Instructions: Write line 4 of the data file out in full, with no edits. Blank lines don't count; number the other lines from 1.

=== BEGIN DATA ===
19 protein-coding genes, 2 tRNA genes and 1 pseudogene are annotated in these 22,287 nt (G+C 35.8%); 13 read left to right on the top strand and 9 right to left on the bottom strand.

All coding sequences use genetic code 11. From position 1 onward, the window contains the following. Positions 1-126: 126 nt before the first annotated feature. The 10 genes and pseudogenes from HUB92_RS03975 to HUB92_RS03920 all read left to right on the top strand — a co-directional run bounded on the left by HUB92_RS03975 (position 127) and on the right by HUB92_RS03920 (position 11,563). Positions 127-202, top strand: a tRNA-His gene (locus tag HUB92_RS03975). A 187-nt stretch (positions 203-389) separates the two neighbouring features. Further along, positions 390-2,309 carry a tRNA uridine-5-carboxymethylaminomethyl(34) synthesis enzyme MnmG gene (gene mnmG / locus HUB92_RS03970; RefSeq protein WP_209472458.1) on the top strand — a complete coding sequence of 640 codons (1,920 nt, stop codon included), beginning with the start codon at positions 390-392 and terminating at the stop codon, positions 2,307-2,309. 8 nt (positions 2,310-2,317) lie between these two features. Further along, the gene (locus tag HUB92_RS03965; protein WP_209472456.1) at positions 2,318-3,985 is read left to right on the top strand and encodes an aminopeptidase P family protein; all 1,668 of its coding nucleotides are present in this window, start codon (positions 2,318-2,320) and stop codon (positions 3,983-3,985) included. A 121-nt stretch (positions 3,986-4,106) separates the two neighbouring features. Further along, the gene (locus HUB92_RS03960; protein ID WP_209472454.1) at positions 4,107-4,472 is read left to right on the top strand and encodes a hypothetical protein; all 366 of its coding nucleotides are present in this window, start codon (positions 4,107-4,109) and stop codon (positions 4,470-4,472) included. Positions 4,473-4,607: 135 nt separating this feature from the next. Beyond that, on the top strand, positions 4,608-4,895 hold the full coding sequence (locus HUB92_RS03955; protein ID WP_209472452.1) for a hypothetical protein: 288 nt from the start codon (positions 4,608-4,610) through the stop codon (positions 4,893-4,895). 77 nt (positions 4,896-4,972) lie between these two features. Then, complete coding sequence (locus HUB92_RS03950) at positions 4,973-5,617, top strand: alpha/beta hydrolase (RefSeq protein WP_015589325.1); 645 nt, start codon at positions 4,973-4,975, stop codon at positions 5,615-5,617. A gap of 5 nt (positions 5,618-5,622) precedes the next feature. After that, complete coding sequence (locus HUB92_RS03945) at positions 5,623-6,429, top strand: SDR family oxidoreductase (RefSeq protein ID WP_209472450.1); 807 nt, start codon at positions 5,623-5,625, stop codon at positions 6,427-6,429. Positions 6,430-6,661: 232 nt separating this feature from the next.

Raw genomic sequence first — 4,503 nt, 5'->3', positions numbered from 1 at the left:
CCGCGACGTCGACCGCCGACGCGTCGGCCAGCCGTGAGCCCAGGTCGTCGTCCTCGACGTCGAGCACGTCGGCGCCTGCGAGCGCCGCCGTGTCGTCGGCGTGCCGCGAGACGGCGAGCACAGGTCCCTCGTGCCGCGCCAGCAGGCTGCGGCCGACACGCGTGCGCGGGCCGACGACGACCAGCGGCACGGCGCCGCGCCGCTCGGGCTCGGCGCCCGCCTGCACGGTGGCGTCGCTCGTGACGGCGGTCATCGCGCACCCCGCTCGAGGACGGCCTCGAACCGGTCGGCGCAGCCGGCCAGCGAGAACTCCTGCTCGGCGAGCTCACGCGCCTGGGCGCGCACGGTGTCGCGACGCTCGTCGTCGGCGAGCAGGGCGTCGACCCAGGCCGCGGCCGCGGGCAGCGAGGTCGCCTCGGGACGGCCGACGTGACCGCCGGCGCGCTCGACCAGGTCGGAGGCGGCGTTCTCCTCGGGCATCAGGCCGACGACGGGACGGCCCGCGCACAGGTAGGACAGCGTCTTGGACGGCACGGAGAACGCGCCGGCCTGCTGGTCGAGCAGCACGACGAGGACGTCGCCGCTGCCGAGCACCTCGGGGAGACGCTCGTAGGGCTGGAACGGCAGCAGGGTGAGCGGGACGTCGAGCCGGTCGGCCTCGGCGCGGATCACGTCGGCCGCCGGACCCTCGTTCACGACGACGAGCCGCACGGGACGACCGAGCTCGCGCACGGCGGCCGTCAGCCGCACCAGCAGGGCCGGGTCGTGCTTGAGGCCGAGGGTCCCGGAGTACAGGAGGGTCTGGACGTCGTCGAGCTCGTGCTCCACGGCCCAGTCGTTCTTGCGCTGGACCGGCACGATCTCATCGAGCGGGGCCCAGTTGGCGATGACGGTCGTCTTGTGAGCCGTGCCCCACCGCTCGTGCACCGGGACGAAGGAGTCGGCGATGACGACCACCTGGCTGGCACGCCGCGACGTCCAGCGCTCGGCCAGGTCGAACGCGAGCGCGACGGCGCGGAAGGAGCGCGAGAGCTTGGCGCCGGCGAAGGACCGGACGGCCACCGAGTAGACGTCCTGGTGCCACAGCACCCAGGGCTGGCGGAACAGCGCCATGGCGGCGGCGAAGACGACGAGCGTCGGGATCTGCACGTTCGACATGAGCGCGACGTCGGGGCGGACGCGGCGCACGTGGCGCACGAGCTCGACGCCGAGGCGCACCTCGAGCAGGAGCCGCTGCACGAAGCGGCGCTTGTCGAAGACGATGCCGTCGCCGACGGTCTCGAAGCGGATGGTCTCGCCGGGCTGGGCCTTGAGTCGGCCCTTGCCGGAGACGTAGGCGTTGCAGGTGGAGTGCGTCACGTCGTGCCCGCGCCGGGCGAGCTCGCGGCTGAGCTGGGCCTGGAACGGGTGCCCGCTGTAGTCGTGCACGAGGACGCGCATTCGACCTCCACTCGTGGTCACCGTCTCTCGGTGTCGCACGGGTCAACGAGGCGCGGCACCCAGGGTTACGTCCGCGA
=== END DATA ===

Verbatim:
CCGCGACGTCGACCGCCGACGCGTCGGCCAGCCGTGAGCCCAGGTCGTCGTCCTCGACGTCGAGCACGTCGGCGCCTGCGAGCGCCGCCGTGTCGTCGGCGTGCCGCGAGACGGCGAGCACAGGTCCCTCGTGCCGCGCCAGCAGGCTGCGGCCGACACGCGTGCGCGGGCCGACGACGACCAGCGGCACGGCGCCGCGCCGCTCGGGCTCGGCGCCCGCCTGCACGGTGGCGTCGCTCGTGACGGCGGTCATCGCGCACCCCGCTCGAGGACGGCCTCGAACCGGTCGGCGCAGCCGGCCAGCGAGAACTCCTGCTCGGCGAGCTCACGCGCCTGGGCGCGCACGGTGTCGCGACGCTCGTCGTCGGCGAGCAGGGCGTCGACCCAGGCCGCGGCCGCGGGCAGCGAGGTCGCCTCGGGACGGCCGACGTGACCGCCGGCGCGCTCGACCAGGTCGGAGGCGGCGTTCTCCTCGGGCATCAGGCCGACGACGGGACGGCCCGCGCACAGGTAGGACAGCGTCTTGGACGGCACGGAGAACGCGCCGGCCTGCTGGTCGAGCAGCACGACGAGGACGTCGCCGCTGCCGAGCACCTCGGGGAGACGCTCGTAGGGCTGGAACGGCAGCAGGGTGAGCGGGACGTCGAGCCGGTCGGCCTCGGCGCGGATCACGTCGGCCGCCGGACCCTCGTTCACGACGACGAGCCGCACGGGACGACCGAGCTCGCGCACGGCGGCCGTCAGCCGCACCAGCAGGGCCGGGTCGTGCTTGAGGCCGAGGGTCCCGGAGTACAGGAGGGTCTGGACGTCGTCGAGCTCGTGCTCCACGGCCCAGTCGTTCTTGCGCTGGACCGGCACGATCTCATCGAGCGGGGCCCAGTTGGCGATGACGGTCGTCTTGTGAGCCGTGCCCCACCGCTCGTGCACCGGGACGAAGGAGTCGGCGATGACGACCACCTGGCTGGCACGCCGCGACGTCCAGCGCTCGGCCAGGTCGAACGCGAGCGCGACGGCGCGGAAGGAGCGCGAGAGCTTGGCGCCGGCGAAGGACCGGACGGCCACCGAGTAGACGTCCTGGTGCCACAGCACCCAGGGCTGGCGGAACAGCGCCATGGCGGCGGCGAAGACGACGAGCGTCGGGATCTGCACGTTCGACATGAGCGCGACGTCGGGGCGGACGCGGCGCACGTGGCGCACGAGCTCGACGCCGAGGCGCACCTCGAGCAGGAGCCGCTGCACGAAGCGGCGCTTGTCGAAGACGATGCCGTCGCCGACGGTCTCGAAGCGGATGGTCTCGCCGGGCTGGGCCTTGAGTCGGCCCTTGCCGGAGACGTAGGCGTTGCAGGTGGAGTGCGTCACGTCGTGCCCGCGCCGGGCGAGCTCGCGGCTGAGCTGGGCCTGGAACGGGTGCCCGCTGTAGTCGTGCACGAGGACGCGCATTCGACCTCCACTCGTGGTCACCGTCTCTCGGTGTCGCACGGGTCAACGAGGCGCGGCACCCAGGGTTACGTCCGCGA